Hypoxic Ischemic Encephalopathy (HIE) is a catastrophic medical condition that occurs during childbirth. It happens when the brain and other organs suffer damage due to a lack of blood or oxygen. It is a common enough condition that birth doctors should anticipate it and take the necessary steps to prevent it.
- Hypoxia refers to the brain and different organs
- Ischemia refers to low blood flow
- Encephalopathy is the damage that occurs to the brain because of the improper amount of blood or oxygen
If the lack of blood or oxygen flow is too prolonged or severe, serious birth injuries or death can result.
Common symptoms of Hypoxic Ischemic Encephalopathy include:
- Amniotic fluid that is meconium-stained
- A low heart rate
- Difficulty breathing
- Improper or pale skin color
- Excess blood acid
Diagnostic tests are used to determine if the newborn has HIE. Common tests include a CT or MRI scan, an echocardiography test, and an ultrasound. An EKG or EEG test may also be used. HIE can range from moderate to severe.
Newborns with mild symptoms may live a relatively normal life. Children with severe symptoms often live with pain and some tragically have a shortened life expectancy. Common medical problems can include:
- Cognitive difficulties
- Delays in the development of motor skills
- Neurodevelopmental delays
The true depth of HIE may not be known until the child is three or four years old.
HIE should be anticipated during pregnancy, delivery, and after birth. Doctors and hospitals should anticipate and monitor the known causes during the pregnancy, including checking for:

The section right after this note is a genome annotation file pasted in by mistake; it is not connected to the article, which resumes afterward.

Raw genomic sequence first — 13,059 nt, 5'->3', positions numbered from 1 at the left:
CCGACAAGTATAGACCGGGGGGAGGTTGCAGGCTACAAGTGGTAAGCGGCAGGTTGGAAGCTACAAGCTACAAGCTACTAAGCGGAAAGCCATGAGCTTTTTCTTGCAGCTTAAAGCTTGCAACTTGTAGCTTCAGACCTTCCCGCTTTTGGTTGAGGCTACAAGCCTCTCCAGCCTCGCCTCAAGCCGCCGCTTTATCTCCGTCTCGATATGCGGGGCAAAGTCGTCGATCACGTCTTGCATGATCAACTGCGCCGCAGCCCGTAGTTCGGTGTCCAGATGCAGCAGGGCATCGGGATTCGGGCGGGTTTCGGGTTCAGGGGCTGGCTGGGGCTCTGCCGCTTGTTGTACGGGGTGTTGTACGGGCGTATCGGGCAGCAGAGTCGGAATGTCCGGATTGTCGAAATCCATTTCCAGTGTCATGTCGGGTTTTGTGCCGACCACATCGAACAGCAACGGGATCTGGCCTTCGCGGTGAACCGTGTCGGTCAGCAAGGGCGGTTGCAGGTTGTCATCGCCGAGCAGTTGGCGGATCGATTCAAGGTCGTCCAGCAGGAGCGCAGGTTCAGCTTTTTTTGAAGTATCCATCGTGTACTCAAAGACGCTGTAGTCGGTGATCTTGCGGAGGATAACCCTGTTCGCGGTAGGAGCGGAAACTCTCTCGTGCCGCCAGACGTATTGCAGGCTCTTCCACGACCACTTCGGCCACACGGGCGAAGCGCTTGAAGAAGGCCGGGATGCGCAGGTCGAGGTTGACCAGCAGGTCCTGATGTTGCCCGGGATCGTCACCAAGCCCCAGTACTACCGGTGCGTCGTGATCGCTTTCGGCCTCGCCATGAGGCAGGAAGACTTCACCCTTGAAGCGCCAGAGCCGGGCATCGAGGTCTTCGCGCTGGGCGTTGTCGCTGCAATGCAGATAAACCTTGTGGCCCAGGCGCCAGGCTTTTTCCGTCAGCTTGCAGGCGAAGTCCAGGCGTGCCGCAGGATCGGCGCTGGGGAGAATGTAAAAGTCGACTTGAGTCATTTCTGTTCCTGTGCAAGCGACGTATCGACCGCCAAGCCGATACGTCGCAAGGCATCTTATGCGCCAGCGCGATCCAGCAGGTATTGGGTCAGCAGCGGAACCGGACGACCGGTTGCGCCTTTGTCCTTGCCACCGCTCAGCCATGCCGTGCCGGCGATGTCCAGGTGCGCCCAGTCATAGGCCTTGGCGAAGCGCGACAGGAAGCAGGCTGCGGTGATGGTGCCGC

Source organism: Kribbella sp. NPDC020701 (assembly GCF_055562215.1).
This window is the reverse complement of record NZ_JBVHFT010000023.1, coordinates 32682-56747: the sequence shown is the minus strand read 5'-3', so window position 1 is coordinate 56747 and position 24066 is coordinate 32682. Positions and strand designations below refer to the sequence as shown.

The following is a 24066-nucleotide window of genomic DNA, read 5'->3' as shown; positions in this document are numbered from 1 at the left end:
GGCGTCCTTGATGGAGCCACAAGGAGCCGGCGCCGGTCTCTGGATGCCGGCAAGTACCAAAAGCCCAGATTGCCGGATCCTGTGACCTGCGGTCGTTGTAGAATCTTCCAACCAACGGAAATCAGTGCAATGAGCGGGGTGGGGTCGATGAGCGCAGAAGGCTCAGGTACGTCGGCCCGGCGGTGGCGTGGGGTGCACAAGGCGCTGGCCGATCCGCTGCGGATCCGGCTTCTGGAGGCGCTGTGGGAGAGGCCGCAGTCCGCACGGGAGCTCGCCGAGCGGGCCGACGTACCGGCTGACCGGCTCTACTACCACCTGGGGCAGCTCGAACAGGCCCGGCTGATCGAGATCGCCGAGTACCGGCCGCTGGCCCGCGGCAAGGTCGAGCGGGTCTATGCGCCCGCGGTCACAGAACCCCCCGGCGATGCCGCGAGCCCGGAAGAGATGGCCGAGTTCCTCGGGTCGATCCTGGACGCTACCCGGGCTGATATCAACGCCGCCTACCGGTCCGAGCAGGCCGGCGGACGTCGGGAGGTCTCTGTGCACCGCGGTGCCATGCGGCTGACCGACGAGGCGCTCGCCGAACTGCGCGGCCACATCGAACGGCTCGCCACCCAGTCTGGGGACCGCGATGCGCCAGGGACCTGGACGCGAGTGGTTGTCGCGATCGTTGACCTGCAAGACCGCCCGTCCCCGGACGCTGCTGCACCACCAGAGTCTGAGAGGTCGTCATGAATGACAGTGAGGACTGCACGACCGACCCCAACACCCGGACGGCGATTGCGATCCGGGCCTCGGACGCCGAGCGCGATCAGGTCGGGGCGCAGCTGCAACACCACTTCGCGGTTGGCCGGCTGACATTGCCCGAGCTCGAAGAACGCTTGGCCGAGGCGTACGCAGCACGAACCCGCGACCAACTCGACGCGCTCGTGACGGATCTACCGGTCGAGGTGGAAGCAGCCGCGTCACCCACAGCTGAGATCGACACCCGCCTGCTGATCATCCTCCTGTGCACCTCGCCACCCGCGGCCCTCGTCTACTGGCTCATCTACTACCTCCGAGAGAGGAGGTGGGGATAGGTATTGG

- Maternal diabetes
- Preeclampsia – a well-known pregnancy complication involving high blood pressure
- Heart disease
- Placenta-related circulation problems
- Abuse of alcohol and drugs
- Fetal anemia
Infections and malformation of the lungs can also contribute to HIE prior to the delivery process.
Birth delivery complications can include an abnormal position of the fetus, a ruptured placenta or uterus, a lengthy delivery, problems with the umbilical cord, and excessive bleeding.
HIE can also be due to a lack of proper care after the delivery. Some well-known postpartum HIE problems include:
- Heart or lung disease
- Sepsis, meningitis, and other infections
- Low blood pressure
- Trauma to the brain or skull
- A congenital malformation of the brain
There are some treatment options, if done timely, that may help reduce the immediate complications from HIE. Mechanical ventilators can help a baby breathe. Medications can help with seizures. In the long-term, many children with HIE need extensive rehabilitative care.
The Kentucky birth injury malpractice lawyers at Crandall & Pera Law know how crushing an HIE diagnosis of your child can be. We understand the distress and anxiety about the child’s ability to function normally and lead a healthy life. To speak to a caring experienced Kentucky trial attorney, please phone us at 877-686-8879. You can also reach us through our contact form.